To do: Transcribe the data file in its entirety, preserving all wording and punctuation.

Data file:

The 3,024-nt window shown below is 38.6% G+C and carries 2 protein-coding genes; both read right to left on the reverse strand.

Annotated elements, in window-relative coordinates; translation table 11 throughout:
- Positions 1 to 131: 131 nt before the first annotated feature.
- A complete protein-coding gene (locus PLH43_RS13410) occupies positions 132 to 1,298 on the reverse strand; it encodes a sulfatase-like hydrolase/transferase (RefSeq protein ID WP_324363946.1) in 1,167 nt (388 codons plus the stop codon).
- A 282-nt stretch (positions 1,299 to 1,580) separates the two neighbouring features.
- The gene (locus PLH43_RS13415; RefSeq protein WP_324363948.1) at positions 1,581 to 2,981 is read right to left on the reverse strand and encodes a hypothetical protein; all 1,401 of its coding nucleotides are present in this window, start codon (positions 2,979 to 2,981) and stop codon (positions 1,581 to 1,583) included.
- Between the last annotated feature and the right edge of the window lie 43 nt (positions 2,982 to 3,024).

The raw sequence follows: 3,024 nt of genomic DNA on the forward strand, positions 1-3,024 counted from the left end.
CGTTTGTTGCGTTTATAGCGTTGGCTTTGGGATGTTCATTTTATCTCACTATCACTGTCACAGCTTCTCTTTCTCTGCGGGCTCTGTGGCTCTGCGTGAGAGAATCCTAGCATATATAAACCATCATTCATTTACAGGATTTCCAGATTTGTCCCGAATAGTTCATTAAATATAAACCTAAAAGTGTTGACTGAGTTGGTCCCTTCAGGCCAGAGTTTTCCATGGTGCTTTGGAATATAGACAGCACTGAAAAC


The 3,024-nt window shown below is 38.6% G+C and carries 2 protein-coding genes; both read right to left on the reverse strand.

Annotated elements, in window-relative coordinates; translation table 11 throughout:
- Positions 1 to 131: 131 nt before the first annotated feature.
- A complete protein-coding gene (locus PLH43_RS13410) occupies positions 132 to 1,298 on the reverse strand; it encodes a sulfatase-like hydrolase/transferase (RefSeq protein ID WP_324363946.1) in 1,167 nt (388 codons plus the stop codon).
- A 282-nt stretch (positions 1,299 to 1,580) separates the two neighbouring features.
- The gene (locus PLH43_RS13415; RefSeq protein WP_324363948.1) at positions 1,581 to 2,981 is read right to left on the reverse strand and encodes a hypothetical protein; all 1,401 of its coding nucleotides are present in this window, start codon (positions 2,979 to 2,981) and stop codon (positions 1,581 to 1,583) included.
- Between the last annotated feature and the right edge of the window lie 43 nt (positions 2,982 to 3,024).

The raw sequence follows: 3,024 nt of genomic DNA on the forward strand, positions 1-3,024 counted from the left end.
CGTTTGTTGCGTTTATAGCGTTGGCTTTGGGATGTTCATTTTATCTCACTATCACTGTCACAGCTTCTCTTTCTCTGCGGGCTCTGTGGCTCTGCGTGAGAGAATCCTAGCATATATAAACCATCATTCATTTACAGGATTTCCAGATTTGTCCCGAATAGTTCATTAAATATAAACCTAAAAGTGTTGACTGAGTTGGTCCCTTCAGGCCAGAGTTTTCCATGGTGCTTTGGAATATAGACAGCACTGAAAAC